Oct. 1, 2013, 3:19 p.m.
DG Roundup is ElectionGuide.org’s newest feature. Once a week, DG Roundup will give an overview of developments in democracy and governance from around the world.
Maldives: Workers in the Maldivian tourism industry are threatening to strike if the second round of the nation’s presidential election is delayed. The run-off election pits Mohamed NASHEED, a former President and human rights activist, against Abdulla YAMEEN, a half-brother of the country’s former dictator. The country’s Supreme Court ruled that the second round of voting cannot be held until irregularities in the first round are fully investigated. However, many claim that the Supreme Court judges retain ties to the old authoritarian regime and have ruled with political motives. Meanwhile, the election commission has ruled that there was no vote rigging and urged the election to go ahead as scheduled. The island nation relies heavily on its tourism industry: the country of 350,000 is estimated to receive around 700,000 tourists this year.
Mauritania: Talks have begun between the government of Mauritania and the Coordination of Democratic Opposition (COD), a coalition of ten opposition parties, aiming to reschedule the parliamentary elections for November. The elections, which have been delayed six times over the past two years, were planned for October but were derailed yet again when the opposition expressed its intent to boycott. The COD has long expressed its opposition to President Mohamed Ould ABDEL AZIZ, who gained power through a military coup in 2008, and has persistently called for the formation of a new government.
Tunisia: The ruling Ennahda Party has agreed to step down after months of political tensions in Tunisia. Many in the historically-secular country accuse Ennahda of imposing its Islamist agenda on the country. An agreement between the government and the opposition, brokered by the powerful UGTT labor union, provides for three weeks of negotiations, after which the party will step down and an interim administration will take over. Tunisia’s democratic transition is often seen as the most stable of the post-Arab Spring countries, yet the nation still struggles with defining the role of Islam in the new state.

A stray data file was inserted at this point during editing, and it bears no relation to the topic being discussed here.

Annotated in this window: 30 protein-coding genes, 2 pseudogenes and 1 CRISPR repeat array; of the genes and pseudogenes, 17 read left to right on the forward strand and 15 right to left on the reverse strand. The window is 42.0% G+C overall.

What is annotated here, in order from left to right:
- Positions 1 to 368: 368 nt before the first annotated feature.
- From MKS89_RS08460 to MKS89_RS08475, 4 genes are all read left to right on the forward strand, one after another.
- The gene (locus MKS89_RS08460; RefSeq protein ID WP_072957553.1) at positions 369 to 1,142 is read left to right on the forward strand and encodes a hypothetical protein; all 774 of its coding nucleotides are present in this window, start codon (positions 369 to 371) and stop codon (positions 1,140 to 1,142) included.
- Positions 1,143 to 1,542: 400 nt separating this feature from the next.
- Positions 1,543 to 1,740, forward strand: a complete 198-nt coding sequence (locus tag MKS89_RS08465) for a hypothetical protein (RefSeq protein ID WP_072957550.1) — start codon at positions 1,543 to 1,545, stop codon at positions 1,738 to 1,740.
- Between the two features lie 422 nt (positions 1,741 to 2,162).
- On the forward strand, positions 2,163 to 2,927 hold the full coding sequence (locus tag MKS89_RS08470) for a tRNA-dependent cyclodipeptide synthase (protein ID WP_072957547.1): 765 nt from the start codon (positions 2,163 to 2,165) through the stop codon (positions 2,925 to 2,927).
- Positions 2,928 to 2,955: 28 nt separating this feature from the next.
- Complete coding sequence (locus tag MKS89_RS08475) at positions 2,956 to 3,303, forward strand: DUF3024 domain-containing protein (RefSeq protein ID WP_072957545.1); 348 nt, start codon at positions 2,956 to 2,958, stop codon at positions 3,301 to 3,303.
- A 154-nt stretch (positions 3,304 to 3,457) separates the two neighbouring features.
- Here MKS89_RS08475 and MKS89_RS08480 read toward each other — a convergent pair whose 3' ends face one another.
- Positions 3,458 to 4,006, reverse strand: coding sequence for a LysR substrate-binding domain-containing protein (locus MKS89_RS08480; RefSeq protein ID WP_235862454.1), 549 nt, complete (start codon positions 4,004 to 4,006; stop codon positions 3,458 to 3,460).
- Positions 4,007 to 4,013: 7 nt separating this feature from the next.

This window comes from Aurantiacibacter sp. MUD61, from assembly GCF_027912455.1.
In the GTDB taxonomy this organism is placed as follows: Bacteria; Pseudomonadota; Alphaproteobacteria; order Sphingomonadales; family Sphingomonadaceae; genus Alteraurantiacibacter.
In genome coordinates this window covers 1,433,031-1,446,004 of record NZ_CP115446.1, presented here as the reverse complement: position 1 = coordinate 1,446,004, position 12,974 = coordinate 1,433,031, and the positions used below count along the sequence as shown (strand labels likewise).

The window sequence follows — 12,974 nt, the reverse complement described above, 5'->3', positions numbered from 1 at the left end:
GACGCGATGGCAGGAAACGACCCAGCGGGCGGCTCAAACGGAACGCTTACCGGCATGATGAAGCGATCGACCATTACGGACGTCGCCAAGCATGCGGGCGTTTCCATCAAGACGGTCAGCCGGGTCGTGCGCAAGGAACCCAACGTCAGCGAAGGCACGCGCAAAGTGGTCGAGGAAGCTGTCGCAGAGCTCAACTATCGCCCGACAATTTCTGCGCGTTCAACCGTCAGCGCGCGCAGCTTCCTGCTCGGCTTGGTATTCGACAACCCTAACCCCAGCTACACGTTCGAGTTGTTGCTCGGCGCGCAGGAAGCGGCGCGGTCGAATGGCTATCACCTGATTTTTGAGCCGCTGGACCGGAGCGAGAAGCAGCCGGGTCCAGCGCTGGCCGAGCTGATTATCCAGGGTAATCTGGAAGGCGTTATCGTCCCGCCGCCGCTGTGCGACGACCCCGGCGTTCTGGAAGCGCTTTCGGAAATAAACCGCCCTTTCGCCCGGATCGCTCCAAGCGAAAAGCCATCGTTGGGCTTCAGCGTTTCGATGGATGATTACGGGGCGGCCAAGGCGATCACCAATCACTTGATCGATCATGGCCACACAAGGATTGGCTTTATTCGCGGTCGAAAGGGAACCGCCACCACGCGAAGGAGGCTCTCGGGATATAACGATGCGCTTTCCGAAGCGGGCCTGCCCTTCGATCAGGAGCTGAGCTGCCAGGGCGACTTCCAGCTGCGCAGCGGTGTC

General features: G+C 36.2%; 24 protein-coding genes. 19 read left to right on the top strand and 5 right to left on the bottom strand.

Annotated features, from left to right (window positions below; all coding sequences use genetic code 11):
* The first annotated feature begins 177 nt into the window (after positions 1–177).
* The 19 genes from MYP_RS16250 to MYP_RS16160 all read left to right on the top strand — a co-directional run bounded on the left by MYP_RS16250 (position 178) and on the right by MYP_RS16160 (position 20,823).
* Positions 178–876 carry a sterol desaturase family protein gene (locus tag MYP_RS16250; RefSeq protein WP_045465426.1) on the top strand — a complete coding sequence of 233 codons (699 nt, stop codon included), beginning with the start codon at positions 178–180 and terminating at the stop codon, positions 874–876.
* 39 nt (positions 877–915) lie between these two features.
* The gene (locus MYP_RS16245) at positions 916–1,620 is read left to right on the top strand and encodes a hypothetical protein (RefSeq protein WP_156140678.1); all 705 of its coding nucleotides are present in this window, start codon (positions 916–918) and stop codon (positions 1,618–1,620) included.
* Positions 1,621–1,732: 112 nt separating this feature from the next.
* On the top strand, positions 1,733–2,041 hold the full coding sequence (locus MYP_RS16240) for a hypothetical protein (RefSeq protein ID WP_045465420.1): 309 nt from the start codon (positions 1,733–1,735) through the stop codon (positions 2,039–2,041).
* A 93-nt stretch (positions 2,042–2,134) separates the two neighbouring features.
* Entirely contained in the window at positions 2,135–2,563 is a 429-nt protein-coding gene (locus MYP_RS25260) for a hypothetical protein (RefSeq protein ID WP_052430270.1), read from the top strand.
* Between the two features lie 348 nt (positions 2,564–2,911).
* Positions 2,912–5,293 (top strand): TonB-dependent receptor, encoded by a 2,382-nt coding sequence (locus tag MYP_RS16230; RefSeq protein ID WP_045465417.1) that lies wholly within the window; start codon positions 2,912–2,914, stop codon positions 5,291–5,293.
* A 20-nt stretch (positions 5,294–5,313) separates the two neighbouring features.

Turkey: Turkish Prime Minister Recep Tayyip ERDOGAN unveiled a new package of reforms on Monday, aimed at increasing the level of democracy in Turkey. The reforms are mostly aimed at furthering the peace process with the country’s Kurdish population, including electoral changes that would make it easier for the Kurdish party to gain representation, decriminalizing the Kurdish language and allowing it to be taught in private schools, and making the nationalist pledge in public schools optional. However, initial reactions by the pro-Kurdish Peace and Democracy Party have indicated that many Kurds see the reforms as inadequate and that they may not reverse the current impasse in the peace process.
(Image Credit: theguardian.com)